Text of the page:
Header

UZH-Logo

Maintenance Infos

The Prevalence of degenerative radiographic findings in the small tarsal joints of two-year-old warmblood stallions and the development of these findings over five to sixteen months


Kretschmer, I; Kühn, K; Baltus, V; Fürst, A; Kümmerle, J (2017). The Prevalence of degenerative radiographic findings in the small tarsal joints of two-year-old warmblood stallions and the development of these findings over five to sixteen months. Pferdeheilkunde, 33(2):152-158.

Abstract

For the equine veterinarian, it is often difficult to interpret degenerative radiographic changes in the small tarsal joints of clinically healthy young horses on sales or prepurchase radiographs. The aim of this study was to expand the knowledge in this area by investigating the prevalence and progression of degenerative radiographic findings of the small tarsal joints in a homogenous population of young horses. For this purpose, the first part of the study comprised the radiographic examination of 292 two-year-old, clinically healthy and untrained Warmblood stallions to determine the prevalence of radiographic degenerative changes in the small tarsal joints. The second part of the study assessed the development of such degenerative changes over five to sixteen months. This time period is relevant for the public sale or stallion approval preparation of the horses. Follow-up radiographs of 77 stallions with degenerative changes were taken and evaluated to monitor the development of these changes over time. A standardized evaluation of the radiographs was guaranteed by a detailed evaluation scheme and three experienced and specifically qualified investigators. Our hypotheses were: a. Degenerative radiologic findings in the small tarsal joints have a high prevalence even in young and clinically healthy horses, b. Such radiologic changes can be dynamic over a short period of time. In the first part of the study, 22.6% of the stallions showed radiologic changes consistent with degenerative joint disease. There were osteophytes in the distal intertarsal and/or tarsometatarsal joint in 15.4%, areas of reduced radiopacity in the central tarsal or third tarsal bone in 6.5%, narrowing of the joint space of the distal intertarsal and/or tarsometatarsal joint in 0.3%, and sclerosis at the distal intertarsal joint in 0.7% of the horses. Dorsoproximal spurs at the third metatarsal bone were observed in 27.4% of horses; this was the most common radiologic finding. However, this finding alone did not result in the radiologic diagnosis of degenerative joint disease. In part two of the study, there was a tendency for progression of the findings “spur at third metatarsal bone” and “osteophytes at distal intertarsal and/or tarsometatarsal joint” over time. The finding “areas of reduced radiopacity in the central tarsal or third tarsal bone” appeared to be regressive over time. While the progression of spurs and osteophytes was expected as described in the literature, there was an unexpected regressive dynamic of areas of reduced radiopacity in the small tarsal bones. In the literature, these changes have been interpreted as lytic areas and as a sign of degenerative joint disease. A regression of bone lysis secondary to degenerative joint disease is not described in the literature and seems not plausible. However, it is possible that such areas of reduced radiopacity in the small tarsal bones are due to a delayed increase in bone density in young horses – such areas could really be regressive due to the significant potential for bone remodelling, especially in young animals. Results of our study confirm the high prevalence of degenerative radiographic changes of the small tarsal joints even in young, untrained and clinically healthy Warmblood stallions. However, areas of reduced radiopacity in the small tarsal bones can be regressive over a short period of time and should be evaluated cautiously concerning the radiologic diagnosis of degenerative joint disease.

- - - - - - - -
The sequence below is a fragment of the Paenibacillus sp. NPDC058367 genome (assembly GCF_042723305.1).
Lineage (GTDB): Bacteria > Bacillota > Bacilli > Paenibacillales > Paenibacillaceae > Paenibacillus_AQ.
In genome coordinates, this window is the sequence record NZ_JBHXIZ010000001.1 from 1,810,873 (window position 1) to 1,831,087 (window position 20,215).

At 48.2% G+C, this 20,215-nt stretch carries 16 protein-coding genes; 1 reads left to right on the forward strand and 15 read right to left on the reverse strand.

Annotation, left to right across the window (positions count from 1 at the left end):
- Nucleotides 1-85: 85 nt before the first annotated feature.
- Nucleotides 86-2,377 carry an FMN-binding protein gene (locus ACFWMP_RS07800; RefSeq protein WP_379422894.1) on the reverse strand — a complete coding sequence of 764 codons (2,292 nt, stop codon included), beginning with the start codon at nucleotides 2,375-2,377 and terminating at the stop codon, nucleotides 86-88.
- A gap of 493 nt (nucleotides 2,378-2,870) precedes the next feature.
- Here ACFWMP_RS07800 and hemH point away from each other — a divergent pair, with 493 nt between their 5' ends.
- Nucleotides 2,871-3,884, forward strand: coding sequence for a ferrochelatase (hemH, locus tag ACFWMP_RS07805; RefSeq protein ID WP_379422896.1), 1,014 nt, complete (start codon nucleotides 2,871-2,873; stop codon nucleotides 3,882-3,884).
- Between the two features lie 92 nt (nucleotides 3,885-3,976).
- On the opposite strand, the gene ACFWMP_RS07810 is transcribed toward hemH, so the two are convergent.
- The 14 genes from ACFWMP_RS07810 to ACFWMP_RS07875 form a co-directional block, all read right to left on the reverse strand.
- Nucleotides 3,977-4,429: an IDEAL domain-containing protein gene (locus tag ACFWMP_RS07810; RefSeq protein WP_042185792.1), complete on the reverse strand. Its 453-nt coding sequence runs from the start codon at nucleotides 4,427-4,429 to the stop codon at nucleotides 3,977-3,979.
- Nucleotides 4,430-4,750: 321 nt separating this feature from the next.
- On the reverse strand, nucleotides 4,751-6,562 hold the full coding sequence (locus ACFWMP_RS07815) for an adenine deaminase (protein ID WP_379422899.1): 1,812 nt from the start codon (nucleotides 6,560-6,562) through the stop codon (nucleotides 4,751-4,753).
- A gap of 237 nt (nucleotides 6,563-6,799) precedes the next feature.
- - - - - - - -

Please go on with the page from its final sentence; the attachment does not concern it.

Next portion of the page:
Abstract